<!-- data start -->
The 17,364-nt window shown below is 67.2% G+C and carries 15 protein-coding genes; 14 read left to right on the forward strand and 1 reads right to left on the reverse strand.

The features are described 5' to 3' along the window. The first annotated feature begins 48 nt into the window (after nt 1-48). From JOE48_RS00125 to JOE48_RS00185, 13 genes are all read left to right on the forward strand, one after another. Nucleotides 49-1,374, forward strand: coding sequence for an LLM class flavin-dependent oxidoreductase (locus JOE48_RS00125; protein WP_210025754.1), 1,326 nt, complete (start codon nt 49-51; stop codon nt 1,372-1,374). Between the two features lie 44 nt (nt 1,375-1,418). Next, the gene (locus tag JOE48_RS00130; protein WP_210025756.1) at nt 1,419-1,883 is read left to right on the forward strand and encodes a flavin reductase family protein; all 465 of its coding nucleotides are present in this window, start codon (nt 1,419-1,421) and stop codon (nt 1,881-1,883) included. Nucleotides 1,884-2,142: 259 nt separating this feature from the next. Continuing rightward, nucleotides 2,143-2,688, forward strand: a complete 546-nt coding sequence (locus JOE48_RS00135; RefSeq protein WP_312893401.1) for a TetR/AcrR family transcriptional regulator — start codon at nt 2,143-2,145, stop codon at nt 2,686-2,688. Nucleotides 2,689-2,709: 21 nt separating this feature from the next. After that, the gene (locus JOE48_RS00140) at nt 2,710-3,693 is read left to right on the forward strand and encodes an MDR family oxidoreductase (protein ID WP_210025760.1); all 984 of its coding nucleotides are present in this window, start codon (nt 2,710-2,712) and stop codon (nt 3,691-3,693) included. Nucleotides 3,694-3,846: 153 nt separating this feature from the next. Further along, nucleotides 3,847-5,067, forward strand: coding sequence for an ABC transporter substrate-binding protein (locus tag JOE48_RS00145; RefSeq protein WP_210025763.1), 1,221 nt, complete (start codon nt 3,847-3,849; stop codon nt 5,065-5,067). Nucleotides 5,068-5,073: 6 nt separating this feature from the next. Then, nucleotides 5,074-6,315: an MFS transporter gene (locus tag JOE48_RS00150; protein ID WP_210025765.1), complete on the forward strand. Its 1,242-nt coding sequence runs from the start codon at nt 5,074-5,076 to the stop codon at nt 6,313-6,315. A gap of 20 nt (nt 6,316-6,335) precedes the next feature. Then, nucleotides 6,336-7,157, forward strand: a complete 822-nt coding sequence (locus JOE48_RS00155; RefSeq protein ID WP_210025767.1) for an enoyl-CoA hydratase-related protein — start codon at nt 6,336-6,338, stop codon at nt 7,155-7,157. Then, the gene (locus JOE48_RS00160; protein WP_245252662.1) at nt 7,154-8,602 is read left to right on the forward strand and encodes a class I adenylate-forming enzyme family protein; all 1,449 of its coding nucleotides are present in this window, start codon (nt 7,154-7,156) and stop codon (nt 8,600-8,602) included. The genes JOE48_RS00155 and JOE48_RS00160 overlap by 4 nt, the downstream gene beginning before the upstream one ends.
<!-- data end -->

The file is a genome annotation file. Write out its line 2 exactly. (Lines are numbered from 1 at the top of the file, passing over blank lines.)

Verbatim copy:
The features are described 5' to 3' along the window. The first annotated feature begins 48 nt into the window (after nt 1-48). From JOE48_RS00125 to JOE48_RS00185, 13 genes are all read left to right on the forward strand, one after another. Nucleotides 49-1,374, forward strand: coding sequence for an LLM class flavin-dependent oxidoreductase (locus JOE48_RS00125; protein WP_210025754.1), 1,326 nt, complete (start codon nt 49-51; stop codon nt 1,372-1,374). Between the two features lie 44 nt (nt 1,375-1,418). Next, the gene (locus tag JOE48_RS00130; protein WP_210025756.1) at nt 1,419-1,883 is read left to right on the forward strand and encodes a flavin reductase family protein; all 465 of its coding nucleotides are present in this window, start codon (nt 1,419-1,421) and stop codon (nt 1,881-1,883) included. Nucleotides 1,884-2,142: 259 nt separating this feature from the next. Continuing rightward, nucleotides 2,143-2,688, forward strand: a complete 546-nt coding sequence (locus JOE48_RS00135; RefSeq protein WP_312893401.1) for a TetR/AcrR family transcriptional regulator — start codon at nt 2,143-2,145, stop codon at nt 2,686-2,688. Nucleotides 2,689-2,709: 21 nt separating this feature from the next. After that, the gene (locus JOE48_RS00140) at nt 2,710-3,693 is read left to right on the forward strand and encodes an MDR family oxidoreductase (protein ID WP_210025760.1); all 984 of its coding nucleotides are present in this window, start codon (nt 2,710-2,712) and stop codon (nt 3,691-3,693) included. Nucleotides 3,694-3,846: 153 nt separating this feature from the next. Further along, nucleotides 3,847-5,067, forward strand: coding sequence for an ABC transporter substrate-binding protein (locus tag JOE48_RS00145; RefSeq protein WP_210025763.1), 1,221 nt, complete (start codon nt 3,847-3,849; stop codon nt 5,065-5,067). Nucleotides 5,068-5,073: 6 nt separating this feature from the next. Then, nucleotides 5,074-6,315: an MFS transporter gene (locus tag JOE48_RS00150; protein ID WP_210025765.1), complete on the forward strand. Its 1,242-nt coding sequence runs from the start codon at nt 5,074-5,076 to the stop codon at nt 6,313-6,315. A gap of 20 nt (nt 6,316-6,335) precedes the next feature. Then, nucleotides 6,336-7,157, forward strand: a complete 822-nt coding sequence (locus JOE48_RS00155; RefSeq protein ID WP_210025767.1) for an enoyl-CoA hydratase-related protein — start codon at nt 6,336-6,338, stop codon at nt 7,155-7,157. Then, the gene (locus JOE48_RS00160; protein WP_245252662.1) at nt 7,154-8,602 is read left to right on the forward strand and encodes a class I adenylate-forming enzyme family protein; all 1,449 of its coding nucleotides are present in this window, start codon (nt 7,154-7,156) and stop codon (nt 8,600-8,602) included. The genes JOE48_RS00155 and JOE48_RS00160 overlap by 4 nt, the downstream gene beginning before the upstream one ends.